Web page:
Bereaved Israeli parents donate kidney to save Palestinian boy (& IDF’s sexy photos)

June 04, 2013

Some of the Israeli soldiers’ Facebook photos that have caused controversy

* Facebook photographs of young female Israeli soldiers posing in only lingerie and guns have been republished around the world. The British tabloid The Sun ran the photos under the headlines “Gaza strip!” and “Phwoar games”. For more details see item 5 below.


* New study finds that across all language versions of Wikipedia, “Israel,” “God,” “Hitler” and “Holocaust,” are among the most fought over entries by Wikipedia writers.

* Syrian foreign ministry: “Erdogan’s repression of peaceful protest shows how detached he is from reality.”

* Just in case you were wondering... Hamas: “Abducting Israelis is at the heart of Palestinian culture.”


* You can comment on this dispatch here: Please also press “Like” on that page.



1. Syria issues advisory against travel to Turkey
2. Media obscures issues in Turkey; neglects to mention Erdogan’s plans to build huge mosque
3. Jewish kidney donation saves Palestinian boy
4. “Israel” and “God” are subjects causing most debate on Wikipedia
5. “Gaza strip”: Female soldiers disciplined for posing for sexy photos
6. Hamas: “Abducting soldiers is at the heart of our Palestinian culture”
7. U.S. aid worker in Egypt sentenced to two years in prison for promoting democracy
8. Alicia Keys says she will defy boycott calls and happily perform in Israel

[All notes below by Tom Gross]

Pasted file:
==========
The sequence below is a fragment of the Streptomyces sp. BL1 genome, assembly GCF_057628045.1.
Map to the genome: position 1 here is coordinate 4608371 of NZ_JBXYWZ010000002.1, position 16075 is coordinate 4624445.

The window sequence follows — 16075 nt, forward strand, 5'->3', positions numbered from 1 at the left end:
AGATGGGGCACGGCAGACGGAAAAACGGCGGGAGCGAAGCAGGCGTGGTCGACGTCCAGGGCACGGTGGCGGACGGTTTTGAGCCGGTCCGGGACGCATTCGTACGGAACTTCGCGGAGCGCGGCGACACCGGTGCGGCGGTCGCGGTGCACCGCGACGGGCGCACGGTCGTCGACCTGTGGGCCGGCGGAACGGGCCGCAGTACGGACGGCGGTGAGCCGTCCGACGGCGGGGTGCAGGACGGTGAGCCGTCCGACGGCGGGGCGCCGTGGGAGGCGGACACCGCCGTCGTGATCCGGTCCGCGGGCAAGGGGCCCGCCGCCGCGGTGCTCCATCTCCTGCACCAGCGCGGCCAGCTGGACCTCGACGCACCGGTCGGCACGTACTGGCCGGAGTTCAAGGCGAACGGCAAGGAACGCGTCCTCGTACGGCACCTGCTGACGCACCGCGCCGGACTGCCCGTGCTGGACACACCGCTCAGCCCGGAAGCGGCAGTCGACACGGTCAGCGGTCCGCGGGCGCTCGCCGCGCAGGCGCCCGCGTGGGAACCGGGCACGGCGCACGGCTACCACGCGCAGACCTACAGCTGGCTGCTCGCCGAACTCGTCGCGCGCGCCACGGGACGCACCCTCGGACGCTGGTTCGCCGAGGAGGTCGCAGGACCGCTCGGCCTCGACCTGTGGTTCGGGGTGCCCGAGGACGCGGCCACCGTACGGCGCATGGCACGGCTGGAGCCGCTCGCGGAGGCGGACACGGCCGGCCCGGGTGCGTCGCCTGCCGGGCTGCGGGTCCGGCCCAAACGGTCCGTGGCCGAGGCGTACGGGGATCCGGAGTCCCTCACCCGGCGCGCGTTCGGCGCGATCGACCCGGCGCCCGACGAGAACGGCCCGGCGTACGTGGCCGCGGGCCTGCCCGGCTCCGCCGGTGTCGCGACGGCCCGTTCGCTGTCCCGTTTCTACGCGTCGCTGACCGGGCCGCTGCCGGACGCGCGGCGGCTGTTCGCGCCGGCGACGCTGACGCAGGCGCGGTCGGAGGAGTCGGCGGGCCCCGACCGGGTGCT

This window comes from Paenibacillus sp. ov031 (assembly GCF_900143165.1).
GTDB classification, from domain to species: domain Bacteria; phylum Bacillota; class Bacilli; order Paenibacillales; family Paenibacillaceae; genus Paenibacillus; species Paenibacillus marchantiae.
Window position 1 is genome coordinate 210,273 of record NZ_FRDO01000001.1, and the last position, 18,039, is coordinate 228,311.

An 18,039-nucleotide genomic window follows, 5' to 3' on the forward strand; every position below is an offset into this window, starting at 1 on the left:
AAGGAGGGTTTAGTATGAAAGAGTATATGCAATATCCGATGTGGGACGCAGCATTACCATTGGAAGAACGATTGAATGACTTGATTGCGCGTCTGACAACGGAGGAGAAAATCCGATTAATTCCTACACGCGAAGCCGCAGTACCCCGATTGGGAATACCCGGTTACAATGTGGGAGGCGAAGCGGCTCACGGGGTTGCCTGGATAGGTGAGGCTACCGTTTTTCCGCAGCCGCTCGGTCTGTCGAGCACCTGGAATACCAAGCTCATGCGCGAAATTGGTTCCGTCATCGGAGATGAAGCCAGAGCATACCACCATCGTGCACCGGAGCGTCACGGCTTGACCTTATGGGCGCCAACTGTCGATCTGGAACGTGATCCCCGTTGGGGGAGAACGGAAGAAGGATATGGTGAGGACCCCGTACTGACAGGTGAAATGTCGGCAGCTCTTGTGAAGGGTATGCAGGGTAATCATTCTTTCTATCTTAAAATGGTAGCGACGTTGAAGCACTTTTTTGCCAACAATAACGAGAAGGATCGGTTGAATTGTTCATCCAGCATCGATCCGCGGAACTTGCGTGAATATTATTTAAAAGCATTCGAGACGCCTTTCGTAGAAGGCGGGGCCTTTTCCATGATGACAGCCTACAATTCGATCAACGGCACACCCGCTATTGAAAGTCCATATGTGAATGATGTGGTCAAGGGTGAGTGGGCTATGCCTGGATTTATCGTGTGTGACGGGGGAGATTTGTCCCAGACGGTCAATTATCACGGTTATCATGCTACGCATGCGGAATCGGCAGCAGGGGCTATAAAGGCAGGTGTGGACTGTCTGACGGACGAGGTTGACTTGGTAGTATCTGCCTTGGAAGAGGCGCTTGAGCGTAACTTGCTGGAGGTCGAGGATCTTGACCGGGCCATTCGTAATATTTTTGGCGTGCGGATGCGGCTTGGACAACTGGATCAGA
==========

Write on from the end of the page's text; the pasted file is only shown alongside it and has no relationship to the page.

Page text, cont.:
It seems that some officials in Bashar Assad’s regime still have a sense of humor.

The Syrian government yesterday issued a travel advisory to Syrian citizens, warning them against traveling to Turkey, “for their own safety, due to the security conditions in some Turkish cities that have deteriorated over the past days.”

The Syrian foreign ministry added that “Erdogan’s repression of peaceful protest shows how detached he is from reality.”

Syria also called on Turkish Prime Minister Erdogan to “stop the violent repression of the protesters, and if he can’t, then to resign.”

The advisory is similar to the one that Turkey issued against travel to Syria two years ago.

In recent days, Syrian state television has broadcast many hours of live footage from Istanbul, where thousands of protesters have clashed for the last three days with riot police who fired teargas and water cannons.

The UN claims the Syrian civil war has left at least 80,000 people dead, although informed observers say the true figure exceeds 120,000, the vast majority of whom have been killed by the regime.



Much of the Western media has reported that the disturbances in Turkey in the last few days were caused by the government tearing down trees at a park in Istanbul’s main Taksim Square, in order to build a new shopping mall.

What media such as the BBC and others have not made explicit is that the largely secular crowds were protesting not plans to build a shopping mall but the announcement that Erdogan’s Islamist Justice and Development Party was planning to construct a new mosque in the square.

Those media that have mentioned this, such as the Reuters news agency, have buried the information deep in their reports. For example, Reuters mentions Erdogan’s plan to build a new mosque in the square only in the sixth paragraph of its report on Sunday.